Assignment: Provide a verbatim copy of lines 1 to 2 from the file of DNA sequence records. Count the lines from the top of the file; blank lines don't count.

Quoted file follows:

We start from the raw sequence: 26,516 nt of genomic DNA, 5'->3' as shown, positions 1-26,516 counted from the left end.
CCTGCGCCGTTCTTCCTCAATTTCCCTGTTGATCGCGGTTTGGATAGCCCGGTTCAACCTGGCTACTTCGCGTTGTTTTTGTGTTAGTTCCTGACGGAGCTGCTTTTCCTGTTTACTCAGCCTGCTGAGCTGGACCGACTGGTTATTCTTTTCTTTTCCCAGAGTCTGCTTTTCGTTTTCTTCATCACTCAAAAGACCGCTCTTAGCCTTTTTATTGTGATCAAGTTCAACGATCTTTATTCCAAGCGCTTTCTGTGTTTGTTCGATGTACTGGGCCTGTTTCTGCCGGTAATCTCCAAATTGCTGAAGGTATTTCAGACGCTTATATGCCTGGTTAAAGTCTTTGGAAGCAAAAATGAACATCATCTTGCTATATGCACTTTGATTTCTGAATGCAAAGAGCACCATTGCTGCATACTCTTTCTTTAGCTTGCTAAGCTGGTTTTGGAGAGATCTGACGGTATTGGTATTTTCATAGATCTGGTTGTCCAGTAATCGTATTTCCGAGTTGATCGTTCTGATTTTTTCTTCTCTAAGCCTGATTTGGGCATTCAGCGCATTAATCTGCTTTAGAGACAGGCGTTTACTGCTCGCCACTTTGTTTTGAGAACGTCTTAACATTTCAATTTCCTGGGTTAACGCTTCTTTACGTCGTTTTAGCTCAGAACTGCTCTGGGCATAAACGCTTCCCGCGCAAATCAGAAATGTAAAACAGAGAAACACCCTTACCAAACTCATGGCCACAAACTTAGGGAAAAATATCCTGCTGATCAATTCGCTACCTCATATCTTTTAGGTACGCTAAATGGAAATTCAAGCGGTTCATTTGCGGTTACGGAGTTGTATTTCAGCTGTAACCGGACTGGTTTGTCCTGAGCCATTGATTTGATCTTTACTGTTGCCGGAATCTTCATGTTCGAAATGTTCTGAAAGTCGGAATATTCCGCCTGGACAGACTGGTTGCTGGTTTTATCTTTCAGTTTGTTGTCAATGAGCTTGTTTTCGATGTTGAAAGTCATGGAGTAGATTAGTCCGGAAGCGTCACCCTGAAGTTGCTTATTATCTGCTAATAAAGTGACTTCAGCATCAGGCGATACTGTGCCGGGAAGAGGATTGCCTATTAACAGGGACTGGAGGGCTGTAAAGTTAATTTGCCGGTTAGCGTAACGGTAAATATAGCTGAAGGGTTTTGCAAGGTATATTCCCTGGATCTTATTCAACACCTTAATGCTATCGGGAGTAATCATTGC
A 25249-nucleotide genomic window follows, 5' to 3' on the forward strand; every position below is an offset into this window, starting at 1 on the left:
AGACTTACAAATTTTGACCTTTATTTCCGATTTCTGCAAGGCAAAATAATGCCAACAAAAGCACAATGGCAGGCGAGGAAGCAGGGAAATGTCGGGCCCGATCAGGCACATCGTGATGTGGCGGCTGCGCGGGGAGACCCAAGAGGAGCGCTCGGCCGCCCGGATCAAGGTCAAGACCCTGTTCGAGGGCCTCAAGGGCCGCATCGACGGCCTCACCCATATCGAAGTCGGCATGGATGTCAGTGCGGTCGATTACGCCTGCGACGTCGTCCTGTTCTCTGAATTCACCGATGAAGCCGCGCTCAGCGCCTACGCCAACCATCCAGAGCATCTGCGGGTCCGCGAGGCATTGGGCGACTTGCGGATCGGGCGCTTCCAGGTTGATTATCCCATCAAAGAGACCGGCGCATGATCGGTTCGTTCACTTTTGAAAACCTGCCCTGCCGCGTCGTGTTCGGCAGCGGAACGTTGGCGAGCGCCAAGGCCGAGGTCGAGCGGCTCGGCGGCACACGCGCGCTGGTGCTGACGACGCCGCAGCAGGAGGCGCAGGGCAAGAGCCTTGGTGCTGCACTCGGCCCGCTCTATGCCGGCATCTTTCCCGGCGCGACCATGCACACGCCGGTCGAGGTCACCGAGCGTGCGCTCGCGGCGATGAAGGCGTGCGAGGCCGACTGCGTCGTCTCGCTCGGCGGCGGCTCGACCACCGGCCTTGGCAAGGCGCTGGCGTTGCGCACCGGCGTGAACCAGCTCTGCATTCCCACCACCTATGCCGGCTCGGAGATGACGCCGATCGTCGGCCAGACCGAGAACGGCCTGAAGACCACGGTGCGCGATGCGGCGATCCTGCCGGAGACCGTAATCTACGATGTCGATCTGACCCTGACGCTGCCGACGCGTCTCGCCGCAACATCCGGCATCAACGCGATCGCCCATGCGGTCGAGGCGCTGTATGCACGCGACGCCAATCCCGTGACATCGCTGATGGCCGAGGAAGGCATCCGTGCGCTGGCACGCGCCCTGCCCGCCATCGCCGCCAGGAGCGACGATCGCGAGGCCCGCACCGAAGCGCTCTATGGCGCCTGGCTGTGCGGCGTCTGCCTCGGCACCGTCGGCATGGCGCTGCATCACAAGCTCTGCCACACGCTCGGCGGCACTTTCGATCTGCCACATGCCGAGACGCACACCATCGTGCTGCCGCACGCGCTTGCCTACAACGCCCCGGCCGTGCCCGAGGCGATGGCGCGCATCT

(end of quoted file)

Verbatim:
We start from the raw sequence: 26,516 nt of genomic DNA, 5'->3' as shown, positions 1-26,516 counted from the left end.
CCTGCGCCGTTCTTCCTCAATTTCCCTGTTGATCGCGGTTTGGATAGCCCGGTTCAACCTGGCTACTTCGCGTTGTTTTTGTGTTAGTTCCTGACGGAGCTGCTTTTCCTGTTTACTCAGCCTGCTGAGCTGGACCGACTGGTTATTCTTTTCTTTTCCCAGAGTCTGCTTTTCGTTTTCTTCATCACTCAAAAGACCGCTCTTAGCCTTTTTATTGTGATCAAGTTCAACGATCTTTATTCCAAGCGCTTTCTGTGTTTGTTCGATGTACTGGGCCTGTTTCTGCCGGTAATCTCCAAATTGCTGAAGGTATTTCAGACGCTTATATGCCTGGTTAAAGTCTTTGGAAGCAAAAATGAACATCATCTTGCTATATGCACTTTGATTTCTGAATGCAAAGAGCACCATTGCTGCATACTCTTTCTTTAGCTTGCTAAGCTGGTTTTGGAGAGATCTGACGGTATTGGTATTTTCATAGATCTGGTTGTCCAGTAATCGTATTTCCGAGTTGATCGTTCTGATTTTTTCTTCTCTAAGCCTGATTTGGGCATTCAGCGCATTAATCTGCTTTAGAGACAGGCGTTTACTGCTCGCCACTTTGTTTTGAGAACGTCTTAACATTTCAATTTCCTGGGTTAACGCTTCTTTACGTCGTTTTAGCTCAGAACTGCTCTGGGCATAAACGCTTCCCGCGCAAATCAGAAATGTAAAACAGAGAAACACCCTTACCAAACTCATGGCCACAAACTTAGGGAAAAATATCCTGCTGATCAATTCGCTACCTCATATCTTTTAGGTACGCTAAATGGAAATTCAAGCGGTTCATTTGCGGTTACGGAGTTGTATTTCAGCTGTAACCGGACTGGTTTGTCCTGAGCCATTGATTTGATCTTTACTGTTGCCGGAATCTTCATGTTCGAAATGTTCTGAAAGTCGGAATATTCCGCCTGGACAGACTGGTTGCTGGTTTTATCTTTCAGTTTGTTGTCAATGAGCTTGTTTTCGATGTTGAAAGTCATGGAGTAGATTAGTCCGGAAGCGTCACCCTGAAGTTGCTTATTATCTGCTAATAAAGTGACTTCAGCATCAGGCGATACTGTGCCGGGAAGAGGATTGCCTATTAACAGGGACTGGAGGGCTGTAAAGTTAATTTGCCGGTTAGCGTAACGGTAAATATAGCTGAAGGGTTTTGCAAGGTATATTCCCTGGATCTTATTCAACACCTTAATGCTATCGGGAGTAATCATTGC